Blackpool Council and Lafarge Tarmac are undertaking a four-year programme to revitalise the area’s highways through a planned maintenance programme.
Lafarge Tarmac is working with Blackpool Council and technology consultancy Gaist on a four-year £30m programme to tackle Blackpool’s highways maintenance backlog.
“In Blackpool, like many towns and cities, the highways network was falling into disrepair,” says Blackpool Council highway asset and network planning manager Will Brittan.
“The budget allocated from the corporate pot was insufficient to deal with all the problems and repairs. We found we were firefighting, we were just doing reactive repairs and no-one was satisfied.”
Lack of accurate asset data
Blackpool’s total maintenance budget was £1.2m and this was mostly spent on routine maintenance including patching potholes, and left little for preventative maintenance.
One of the problems the council faced was that it didn’t have an up-to-date and accurate assessment of the network. “So we did our own conditions survey to create an inventory of the network,” Mr Brittan explains. “This meant we could carry out accurate reporting on the state of the asset in 2009.”
“We found we were firefighting, we were just doing reactive repairs and no-one was satisfied”
Will Brittan, Blackpool Council
Blackpool worked with Gaist to develop bespoke survey methods known as Carriageway Treatment Surveys and Footway Treatment Surveys respectively.
Both of these surveys covered 100 per cent of its 500 km network annually and were plotted on an online Geographical Resource Platform.
This technology provides a visual picture of the condition of the network, including predicted deterioration and cost of rectifying the network to the required performance standard.
“Unless you know what you’ve got with your asset and the value of it, you can’t make an assessment of its status,” Mr Brittan says.
“Not only in terms of real value but also social and economic value. This is particularly applicable in Blackpool where tourism is so important.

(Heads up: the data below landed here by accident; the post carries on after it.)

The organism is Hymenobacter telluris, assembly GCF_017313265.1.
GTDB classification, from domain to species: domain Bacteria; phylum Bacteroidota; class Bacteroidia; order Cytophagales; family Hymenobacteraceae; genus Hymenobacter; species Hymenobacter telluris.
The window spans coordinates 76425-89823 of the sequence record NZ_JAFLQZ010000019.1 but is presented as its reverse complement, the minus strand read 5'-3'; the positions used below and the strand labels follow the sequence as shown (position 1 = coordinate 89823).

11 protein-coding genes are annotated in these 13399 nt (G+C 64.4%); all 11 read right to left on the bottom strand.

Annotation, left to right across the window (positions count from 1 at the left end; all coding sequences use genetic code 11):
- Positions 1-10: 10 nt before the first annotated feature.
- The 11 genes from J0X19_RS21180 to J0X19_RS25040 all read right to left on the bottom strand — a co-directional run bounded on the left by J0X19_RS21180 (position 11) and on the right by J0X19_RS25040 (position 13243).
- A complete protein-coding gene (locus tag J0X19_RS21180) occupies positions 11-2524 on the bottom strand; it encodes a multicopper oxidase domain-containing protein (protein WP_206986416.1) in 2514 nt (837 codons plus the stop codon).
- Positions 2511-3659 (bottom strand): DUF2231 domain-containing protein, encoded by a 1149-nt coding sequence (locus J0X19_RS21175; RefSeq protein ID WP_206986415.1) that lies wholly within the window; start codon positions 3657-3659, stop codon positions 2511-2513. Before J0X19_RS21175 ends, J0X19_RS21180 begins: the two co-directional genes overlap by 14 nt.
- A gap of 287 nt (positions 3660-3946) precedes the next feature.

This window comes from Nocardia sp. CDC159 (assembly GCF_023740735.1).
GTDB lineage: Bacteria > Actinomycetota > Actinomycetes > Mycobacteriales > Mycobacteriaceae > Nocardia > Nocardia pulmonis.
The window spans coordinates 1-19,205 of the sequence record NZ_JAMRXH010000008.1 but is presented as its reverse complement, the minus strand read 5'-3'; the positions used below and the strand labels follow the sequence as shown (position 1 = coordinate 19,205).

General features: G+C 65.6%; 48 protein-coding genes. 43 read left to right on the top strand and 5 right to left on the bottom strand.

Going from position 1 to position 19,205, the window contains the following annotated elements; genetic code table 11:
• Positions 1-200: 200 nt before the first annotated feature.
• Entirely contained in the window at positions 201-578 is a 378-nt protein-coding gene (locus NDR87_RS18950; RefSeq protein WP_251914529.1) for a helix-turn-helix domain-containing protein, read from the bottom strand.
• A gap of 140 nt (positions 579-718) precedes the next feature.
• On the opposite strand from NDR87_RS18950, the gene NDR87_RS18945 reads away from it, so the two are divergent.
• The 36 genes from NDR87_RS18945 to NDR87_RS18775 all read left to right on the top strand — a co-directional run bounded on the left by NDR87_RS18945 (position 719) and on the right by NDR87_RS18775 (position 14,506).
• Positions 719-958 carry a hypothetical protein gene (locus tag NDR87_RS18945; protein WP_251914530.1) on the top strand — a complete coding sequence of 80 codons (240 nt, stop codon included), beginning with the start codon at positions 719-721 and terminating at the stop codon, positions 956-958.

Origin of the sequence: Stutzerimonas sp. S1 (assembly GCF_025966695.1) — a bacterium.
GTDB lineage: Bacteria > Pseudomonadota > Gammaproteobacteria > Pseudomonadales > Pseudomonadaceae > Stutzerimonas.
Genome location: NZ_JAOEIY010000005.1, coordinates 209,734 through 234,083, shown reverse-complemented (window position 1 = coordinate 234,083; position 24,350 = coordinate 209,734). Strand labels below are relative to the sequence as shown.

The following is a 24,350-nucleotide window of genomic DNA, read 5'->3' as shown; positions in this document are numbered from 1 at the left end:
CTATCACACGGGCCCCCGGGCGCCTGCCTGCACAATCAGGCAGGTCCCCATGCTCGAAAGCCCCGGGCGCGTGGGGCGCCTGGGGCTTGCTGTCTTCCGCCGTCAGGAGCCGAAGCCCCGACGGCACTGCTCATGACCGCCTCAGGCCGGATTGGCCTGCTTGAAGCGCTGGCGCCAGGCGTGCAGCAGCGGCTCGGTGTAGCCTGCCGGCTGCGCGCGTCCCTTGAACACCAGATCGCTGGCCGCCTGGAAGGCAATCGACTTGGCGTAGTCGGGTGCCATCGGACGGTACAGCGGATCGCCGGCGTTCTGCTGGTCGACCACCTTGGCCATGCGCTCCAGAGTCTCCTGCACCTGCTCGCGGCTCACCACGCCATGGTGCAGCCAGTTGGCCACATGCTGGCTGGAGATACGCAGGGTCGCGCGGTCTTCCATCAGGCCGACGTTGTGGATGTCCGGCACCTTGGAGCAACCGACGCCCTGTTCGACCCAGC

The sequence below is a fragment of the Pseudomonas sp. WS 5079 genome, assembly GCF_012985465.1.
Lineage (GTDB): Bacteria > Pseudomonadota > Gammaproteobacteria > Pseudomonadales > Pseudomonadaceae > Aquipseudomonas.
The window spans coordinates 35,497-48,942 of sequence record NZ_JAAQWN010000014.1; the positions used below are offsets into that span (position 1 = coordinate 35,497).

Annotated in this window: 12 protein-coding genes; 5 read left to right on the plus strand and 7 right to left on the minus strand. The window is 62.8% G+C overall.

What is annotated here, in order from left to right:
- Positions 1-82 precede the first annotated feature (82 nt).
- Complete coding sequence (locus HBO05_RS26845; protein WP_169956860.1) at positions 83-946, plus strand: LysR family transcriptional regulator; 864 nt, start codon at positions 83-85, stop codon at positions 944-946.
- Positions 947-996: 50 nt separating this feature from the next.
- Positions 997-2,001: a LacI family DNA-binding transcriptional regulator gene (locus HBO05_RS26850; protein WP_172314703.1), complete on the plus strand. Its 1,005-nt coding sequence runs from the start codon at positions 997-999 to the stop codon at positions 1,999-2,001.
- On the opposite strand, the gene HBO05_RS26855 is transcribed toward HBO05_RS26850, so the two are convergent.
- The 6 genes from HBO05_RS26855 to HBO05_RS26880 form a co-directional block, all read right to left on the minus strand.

“The survey allowed the council to see that the highways network is the most expensive asset they own, and also see how much reactive repairs were costing them.”
Creating the right maintenance model
The team devised a funding model which required £30m of upfront investment over the four years to bring the network up to standard, but that would save £100m for the council over 25 years by reducing its reactive maintenance budget and cutting the annual cost of highways insurance claims.
“We consulted closely with Lafarge Tarmac to calculate the £30m figure and then reported this back to the council to present our case for the loan,” Mr Brittan says. “The executive committee agreed to a £30m loan for the project.”
This meant the council and Lafarge Tarmac could devise a preventative maintenance model that was backed up by a robust asset management plan.
“Blackpool was now considering the network on a whole-life basis rather than just moving from one project to the next patching things up,” says Lafarge Tarmac Contracting commercial director Andy Rowley.
The team split the borough into 66 regional areas and assessed the work needed in each. “This is about planned maintenance, not firefighting,” Mr Brittan says.
“We know when a certain section of road is about to turn, and we treat it before it does.”
“Better understanding of the asset means the council can spend money more wisely”
Andy Rowley, Lafarge Tarmac
They can predict deterioration and develop durable surface treatments and solutions for each individual road, plan the works, plan the traffic management and communicate with local people and road users about where and when the work will be taking place.
“We create whole-life solutions and can develop the optimum solutions for each road,” Mr Rowley says.
It’s all in the planning
The surveying technology can be constantly updated, meaning the council always has accurate information about the status of the highways network, which is two-and-a-half years into the four-year programme.
“Better understanding of the asset means the council can spend money more wisely,” Mr Rowley says. “And because work is planned in advance, the safety, quality and traffic management is better, too.
“Community engagement was very important and is easier to manage when the work is planned. We kept residents informed, which minimises complaints, and we’ve had no programme slippage.”
The work itself is often quite straightforward, and is made even more so by the degree of planning involved.
This model is attracting interest from other councils also looking to improve their highways maintenance. “Other local authorities are under pressure to patch up the network as cheaply as possible, but that is extremely short term,” Mr Rowley says.
“But Blackpool took a big step and made a longer-term investment, which other local authorities can learn from.”